The criminals who built the West



Jeffrey John Shaw was not what you'd call a "natural" rancher when he moved to Marsing, Idaho, population 890, in the mid-1990s. He had a thick Boston accent, knew beans about cattle, and wore bib overalls and straw hats that were a little over-the-top country, says a neighbor. But he gained the trust of nearby ranchers and even took charge of the area irrigation system, according to The New York Times. Over the years, Shaw -- whose real name was Enrico Ponzo -- also began raising a family and 12 cows of his own. But Ponzo's life as a "remade man" ended abruptly on Feb. 7, after federal agents arrested him for crimes dating back almost two decades, including attempted murder. Investigators searching Ponzo's house found a treasure trove of 39 guns, $15,000 in cash, a 100-ounce bar of silver and lots of books about how to change your identity.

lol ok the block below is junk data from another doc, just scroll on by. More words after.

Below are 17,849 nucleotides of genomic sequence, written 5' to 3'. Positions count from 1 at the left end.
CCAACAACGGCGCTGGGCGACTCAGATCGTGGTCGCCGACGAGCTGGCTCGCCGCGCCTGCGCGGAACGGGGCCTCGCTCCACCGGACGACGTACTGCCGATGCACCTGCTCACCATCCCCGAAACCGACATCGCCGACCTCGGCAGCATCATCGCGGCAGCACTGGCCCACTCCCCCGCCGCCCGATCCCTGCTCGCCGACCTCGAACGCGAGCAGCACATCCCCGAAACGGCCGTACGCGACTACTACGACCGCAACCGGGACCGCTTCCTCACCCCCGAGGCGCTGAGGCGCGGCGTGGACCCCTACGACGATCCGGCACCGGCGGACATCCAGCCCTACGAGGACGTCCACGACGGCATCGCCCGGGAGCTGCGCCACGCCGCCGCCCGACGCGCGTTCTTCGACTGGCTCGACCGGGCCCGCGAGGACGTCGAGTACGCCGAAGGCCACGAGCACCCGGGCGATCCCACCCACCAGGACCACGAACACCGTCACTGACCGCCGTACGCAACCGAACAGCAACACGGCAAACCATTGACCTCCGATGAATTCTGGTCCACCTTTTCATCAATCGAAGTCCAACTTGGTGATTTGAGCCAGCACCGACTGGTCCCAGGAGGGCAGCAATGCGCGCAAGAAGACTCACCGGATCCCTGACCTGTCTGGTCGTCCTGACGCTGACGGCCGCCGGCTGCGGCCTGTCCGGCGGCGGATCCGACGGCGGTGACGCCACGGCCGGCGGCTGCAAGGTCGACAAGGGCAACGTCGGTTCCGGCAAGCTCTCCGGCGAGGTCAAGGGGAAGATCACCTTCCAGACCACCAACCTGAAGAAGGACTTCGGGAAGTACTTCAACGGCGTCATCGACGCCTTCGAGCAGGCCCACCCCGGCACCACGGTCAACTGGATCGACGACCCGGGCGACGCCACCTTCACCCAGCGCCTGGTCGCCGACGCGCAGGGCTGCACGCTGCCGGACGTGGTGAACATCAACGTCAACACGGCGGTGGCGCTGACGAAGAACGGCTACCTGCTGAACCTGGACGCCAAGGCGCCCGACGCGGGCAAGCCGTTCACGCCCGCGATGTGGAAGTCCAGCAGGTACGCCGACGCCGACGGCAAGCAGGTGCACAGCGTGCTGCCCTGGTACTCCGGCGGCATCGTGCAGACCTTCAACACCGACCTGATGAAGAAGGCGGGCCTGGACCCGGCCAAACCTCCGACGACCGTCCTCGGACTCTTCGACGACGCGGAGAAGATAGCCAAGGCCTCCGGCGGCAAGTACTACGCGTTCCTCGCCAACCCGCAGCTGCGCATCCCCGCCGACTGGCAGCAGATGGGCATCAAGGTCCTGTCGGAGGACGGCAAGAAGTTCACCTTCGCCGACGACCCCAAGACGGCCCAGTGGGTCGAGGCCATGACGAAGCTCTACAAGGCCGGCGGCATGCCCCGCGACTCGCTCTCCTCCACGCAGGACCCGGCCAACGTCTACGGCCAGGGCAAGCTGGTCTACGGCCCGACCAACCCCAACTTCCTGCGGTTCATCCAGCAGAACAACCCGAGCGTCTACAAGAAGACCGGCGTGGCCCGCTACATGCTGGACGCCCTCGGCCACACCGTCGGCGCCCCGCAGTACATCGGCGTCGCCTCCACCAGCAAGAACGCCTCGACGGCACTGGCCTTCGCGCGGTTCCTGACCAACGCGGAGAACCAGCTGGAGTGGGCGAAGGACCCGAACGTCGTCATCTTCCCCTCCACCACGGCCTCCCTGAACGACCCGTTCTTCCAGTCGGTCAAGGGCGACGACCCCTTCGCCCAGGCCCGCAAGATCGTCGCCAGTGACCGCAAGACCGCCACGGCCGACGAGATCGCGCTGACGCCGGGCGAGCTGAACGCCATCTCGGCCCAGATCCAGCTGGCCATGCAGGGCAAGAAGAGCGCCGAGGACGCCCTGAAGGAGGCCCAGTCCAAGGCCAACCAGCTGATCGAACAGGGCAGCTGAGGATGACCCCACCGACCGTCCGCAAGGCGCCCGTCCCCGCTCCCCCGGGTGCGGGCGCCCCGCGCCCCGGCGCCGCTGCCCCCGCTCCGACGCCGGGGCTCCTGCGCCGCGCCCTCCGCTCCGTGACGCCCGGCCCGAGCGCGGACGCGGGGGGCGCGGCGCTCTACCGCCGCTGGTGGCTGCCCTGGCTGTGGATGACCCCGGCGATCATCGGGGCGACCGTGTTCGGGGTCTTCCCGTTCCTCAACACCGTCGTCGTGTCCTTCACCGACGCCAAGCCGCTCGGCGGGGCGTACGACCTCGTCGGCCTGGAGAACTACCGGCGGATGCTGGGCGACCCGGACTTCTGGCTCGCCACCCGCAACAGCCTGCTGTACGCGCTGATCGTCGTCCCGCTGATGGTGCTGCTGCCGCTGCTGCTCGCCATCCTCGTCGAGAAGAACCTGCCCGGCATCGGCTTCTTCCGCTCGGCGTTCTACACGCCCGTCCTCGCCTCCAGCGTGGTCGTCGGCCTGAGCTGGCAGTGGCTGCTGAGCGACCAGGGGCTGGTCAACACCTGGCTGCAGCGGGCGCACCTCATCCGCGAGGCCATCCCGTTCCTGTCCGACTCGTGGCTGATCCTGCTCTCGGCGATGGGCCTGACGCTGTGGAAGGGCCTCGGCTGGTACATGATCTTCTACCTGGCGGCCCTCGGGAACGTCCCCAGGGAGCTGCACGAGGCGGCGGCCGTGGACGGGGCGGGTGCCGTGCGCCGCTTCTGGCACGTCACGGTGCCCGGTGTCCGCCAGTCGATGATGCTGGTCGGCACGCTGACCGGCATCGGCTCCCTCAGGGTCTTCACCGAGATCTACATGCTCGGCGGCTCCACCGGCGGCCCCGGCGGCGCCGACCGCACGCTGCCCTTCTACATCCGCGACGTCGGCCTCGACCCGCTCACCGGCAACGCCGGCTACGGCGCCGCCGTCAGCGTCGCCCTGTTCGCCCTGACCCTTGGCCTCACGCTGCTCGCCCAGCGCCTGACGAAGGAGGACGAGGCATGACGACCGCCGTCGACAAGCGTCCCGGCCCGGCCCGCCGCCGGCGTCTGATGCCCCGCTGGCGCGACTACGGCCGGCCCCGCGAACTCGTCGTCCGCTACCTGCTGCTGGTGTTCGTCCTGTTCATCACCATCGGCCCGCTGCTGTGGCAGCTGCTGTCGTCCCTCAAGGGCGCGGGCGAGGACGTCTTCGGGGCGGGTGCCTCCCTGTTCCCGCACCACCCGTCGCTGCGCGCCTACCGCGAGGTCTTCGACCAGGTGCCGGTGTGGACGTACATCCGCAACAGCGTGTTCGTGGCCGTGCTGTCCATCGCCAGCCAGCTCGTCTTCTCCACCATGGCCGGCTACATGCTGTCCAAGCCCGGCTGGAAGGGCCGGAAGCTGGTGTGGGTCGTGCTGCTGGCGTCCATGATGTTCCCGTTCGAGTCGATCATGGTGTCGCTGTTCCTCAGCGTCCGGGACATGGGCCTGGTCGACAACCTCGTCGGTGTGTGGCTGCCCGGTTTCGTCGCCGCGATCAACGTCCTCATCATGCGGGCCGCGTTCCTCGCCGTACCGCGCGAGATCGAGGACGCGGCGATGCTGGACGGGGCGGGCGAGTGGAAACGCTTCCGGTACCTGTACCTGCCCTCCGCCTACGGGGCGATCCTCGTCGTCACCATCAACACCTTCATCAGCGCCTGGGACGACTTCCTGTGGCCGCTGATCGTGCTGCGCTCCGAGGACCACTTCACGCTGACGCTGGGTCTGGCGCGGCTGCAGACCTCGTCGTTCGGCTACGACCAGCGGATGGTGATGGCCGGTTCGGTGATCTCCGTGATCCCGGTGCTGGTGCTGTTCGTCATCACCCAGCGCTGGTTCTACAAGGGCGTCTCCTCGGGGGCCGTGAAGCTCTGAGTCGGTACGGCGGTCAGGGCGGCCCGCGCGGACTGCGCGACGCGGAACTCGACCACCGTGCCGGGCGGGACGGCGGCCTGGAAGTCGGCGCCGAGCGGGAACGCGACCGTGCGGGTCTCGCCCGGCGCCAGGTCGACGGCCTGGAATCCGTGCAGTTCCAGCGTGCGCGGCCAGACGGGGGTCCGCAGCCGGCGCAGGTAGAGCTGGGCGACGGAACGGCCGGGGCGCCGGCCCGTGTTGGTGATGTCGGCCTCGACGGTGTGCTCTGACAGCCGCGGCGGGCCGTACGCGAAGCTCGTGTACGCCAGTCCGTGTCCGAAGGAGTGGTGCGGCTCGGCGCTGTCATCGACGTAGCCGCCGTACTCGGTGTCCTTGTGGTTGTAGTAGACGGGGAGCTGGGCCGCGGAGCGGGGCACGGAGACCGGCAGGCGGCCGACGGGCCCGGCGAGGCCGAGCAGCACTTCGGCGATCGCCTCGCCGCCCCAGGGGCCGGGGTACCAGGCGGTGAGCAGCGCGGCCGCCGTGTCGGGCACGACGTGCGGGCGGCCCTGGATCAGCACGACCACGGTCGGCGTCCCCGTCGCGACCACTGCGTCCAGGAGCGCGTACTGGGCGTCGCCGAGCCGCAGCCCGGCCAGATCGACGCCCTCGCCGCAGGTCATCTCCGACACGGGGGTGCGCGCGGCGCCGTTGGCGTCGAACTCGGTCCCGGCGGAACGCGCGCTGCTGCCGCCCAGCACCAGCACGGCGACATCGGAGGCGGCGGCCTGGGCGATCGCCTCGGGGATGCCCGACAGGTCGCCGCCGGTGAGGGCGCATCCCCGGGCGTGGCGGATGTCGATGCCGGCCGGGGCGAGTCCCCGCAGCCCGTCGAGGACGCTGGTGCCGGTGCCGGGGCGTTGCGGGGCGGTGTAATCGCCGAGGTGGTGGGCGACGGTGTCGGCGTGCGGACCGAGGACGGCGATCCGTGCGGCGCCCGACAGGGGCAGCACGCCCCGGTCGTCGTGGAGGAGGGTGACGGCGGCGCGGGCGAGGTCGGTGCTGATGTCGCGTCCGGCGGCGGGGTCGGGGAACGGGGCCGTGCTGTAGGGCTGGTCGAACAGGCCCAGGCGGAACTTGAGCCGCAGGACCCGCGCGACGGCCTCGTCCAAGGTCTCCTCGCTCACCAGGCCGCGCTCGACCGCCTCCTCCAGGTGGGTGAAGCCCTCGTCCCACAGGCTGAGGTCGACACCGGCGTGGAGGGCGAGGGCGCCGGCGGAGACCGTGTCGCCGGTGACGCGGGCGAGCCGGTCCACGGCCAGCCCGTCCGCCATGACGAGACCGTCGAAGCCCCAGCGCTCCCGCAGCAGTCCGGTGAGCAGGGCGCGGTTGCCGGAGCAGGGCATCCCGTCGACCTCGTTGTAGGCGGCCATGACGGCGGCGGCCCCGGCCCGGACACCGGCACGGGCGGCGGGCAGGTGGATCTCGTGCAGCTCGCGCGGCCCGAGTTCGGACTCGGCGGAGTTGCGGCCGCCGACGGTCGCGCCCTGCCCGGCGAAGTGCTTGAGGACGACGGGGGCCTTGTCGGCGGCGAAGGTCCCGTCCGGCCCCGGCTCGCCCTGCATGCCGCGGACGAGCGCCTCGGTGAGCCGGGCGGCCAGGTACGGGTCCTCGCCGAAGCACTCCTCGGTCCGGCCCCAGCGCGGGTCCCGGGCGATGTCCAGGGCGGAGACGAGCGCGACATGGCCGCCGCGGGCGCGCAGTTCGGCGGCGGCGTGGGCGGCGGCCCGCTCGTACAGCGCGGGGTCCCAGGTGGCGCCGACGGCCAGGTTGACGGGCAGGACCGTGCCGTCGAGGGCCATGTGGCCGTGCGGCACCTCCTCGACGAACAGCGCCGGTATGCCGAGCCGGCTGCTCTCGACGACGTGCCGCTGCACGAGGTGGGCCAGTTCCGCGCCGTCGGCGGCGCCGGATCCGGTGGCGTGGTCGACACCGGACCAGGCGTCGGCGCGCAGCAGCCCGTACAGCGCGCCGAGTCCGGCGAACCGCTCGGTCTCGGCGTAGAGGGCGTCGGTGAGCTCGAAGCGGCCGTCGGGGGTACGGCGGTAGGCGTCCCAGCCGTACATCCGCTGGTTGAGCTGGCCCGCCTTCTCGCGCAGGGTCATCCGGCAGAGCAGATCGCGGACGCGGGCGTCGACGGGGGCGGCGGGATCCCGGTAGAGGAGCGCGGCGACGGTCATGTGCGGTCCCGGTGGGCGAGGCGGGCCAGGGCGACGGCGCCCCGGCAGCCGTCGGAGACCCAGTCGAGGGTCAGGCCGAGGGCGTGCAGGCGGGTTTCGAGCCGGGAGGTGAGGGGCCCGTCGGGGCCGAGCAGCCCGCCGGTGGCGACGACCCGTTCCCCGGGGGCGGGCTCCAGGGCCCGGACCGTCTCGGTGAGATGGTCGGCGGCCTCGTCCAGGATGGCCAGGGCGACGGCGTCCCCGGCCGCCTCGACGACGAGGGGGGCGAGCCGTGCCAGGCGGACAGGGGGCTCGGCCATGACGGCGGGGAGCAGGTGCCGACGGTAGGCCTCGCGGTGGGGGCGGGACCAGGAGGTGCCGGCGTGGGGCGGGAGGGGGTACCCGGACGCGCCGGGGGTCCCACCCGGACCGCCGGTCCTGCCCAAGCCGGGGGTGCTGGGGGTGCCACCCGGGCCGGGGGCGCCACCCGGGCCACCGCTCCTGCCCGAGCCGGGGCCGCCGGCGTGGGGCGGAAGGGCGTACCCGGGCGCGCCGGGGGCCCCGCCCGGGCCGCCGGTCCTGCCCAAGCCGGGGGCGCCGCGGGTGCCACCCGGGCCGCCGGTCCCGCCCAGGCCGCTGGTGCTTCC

Critics reacted with distaste to a new exhibit called the Las Vegas Mob Experience at the Tropicana Hotel on the Strip, with one calling it "a gratuitous paean to criminality and a crass depiction of Italian-Americans." The interactive show certainly dramatizes organized crime -- whacking visitors in a hail of gunfire noise if they fail to kill somebody fingered by the Mob boss, praising them if they witness a crime yet keep their traps shut. But public relations director Spence Johnson points out that mobsters have legitimate ties to the desert city: They may have committed heinous crimes, he told, but "they played an important role in the development of Las Vegas."

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